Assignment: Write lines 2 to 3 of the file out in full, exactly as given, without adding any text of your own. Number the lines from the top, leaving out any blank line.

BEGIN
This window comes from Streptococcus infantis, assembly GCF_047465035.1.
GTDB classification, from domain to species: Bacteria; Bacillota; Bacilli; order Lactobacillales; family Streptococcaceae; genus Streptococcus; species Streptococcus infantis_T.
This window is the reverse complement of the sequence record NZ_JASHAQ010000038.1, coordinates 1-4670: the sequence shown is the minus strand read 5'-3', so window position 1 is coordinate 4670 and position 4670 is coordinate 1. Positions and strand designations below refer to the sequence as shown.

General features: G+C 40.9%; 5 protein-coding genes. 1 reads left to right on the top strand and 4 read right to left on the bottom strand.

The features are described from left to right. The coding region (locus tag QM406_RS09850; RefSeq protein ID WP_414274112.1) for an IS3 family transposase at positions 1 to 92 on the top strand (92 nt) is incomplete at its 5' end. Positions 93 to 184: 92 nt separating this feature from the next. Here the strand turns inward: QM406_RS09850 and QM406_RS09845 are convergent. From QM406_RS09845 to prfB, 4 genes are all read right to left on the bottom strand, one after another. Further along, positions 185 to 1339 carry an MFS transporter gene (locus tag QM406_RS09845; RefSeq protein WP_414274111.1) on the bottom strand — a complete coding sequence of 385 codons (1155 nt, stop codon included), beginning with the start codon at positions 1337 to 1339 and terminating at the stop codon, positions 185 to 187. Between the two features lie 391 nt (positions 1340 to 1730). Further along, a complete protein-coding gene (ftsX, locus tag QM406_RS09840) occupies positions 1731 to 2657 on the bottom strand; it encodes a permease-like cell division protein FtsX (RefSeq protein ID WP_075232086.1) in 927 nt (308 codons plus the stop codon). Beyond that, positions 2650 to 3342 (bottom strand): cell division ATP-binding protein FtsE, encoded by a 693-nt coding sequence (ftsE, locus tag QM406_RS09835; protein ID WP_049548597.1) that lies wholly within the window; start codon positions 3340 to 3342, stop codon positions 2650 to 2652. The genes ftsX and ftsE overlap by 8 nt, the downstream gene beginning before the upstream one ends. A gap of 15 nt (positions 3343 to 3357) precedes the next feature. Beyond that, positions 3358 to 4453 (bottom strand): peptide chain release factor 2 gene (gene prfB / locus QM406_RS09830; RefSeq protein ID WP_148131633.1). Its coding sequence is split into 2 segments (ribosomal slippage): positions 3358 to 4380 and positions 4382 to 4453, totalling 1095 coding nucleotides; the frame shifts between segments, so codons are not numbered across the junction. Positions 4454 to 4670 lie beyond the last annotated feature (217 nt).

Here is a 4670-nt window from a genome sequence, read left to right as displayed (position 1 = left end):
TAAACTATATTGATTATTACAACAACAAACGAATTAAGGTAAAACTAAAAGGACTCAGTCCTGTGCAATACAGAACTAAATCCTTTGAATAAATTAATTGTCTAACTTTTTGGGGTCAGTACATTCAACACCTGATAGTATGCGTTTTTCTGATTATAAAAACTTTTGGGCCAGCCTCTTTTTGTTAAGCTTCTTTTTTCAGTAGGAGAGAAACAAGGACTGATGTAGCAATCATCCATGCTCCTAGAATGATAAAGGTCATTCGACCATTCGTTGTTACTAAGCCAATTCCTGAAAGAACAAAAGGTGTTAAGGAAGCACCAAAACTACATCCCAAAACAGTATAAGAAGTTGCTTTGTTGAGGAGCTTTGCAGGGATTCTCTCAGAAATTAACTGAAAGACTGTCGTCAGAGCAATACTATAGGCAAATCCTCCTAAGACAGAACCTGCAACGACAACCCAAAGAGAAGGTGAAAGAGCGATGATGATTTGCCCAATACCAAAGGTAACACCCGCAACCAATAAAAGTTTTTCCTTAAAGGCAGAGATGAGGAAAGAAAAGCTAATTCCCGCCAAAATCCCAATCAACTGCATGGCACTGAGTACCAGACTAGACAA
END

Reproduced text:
GTDB classification, from domain to species: Bacteria; Bacillota; Bacilli; order Lactobacillales; family Streptococcaceae; genus Streptococcus; species Streptococcus infantis_T.
This window is the reverse complement of the sequence record NZ_JASHAQ010000038.1, coordinates 1-4670: the sequence shown is the minus strand read 5'-3', so window position 1 is coordinate 4670 and position 4670 is coordinate 1. Positions and strand designations below refer to the sequence as shown.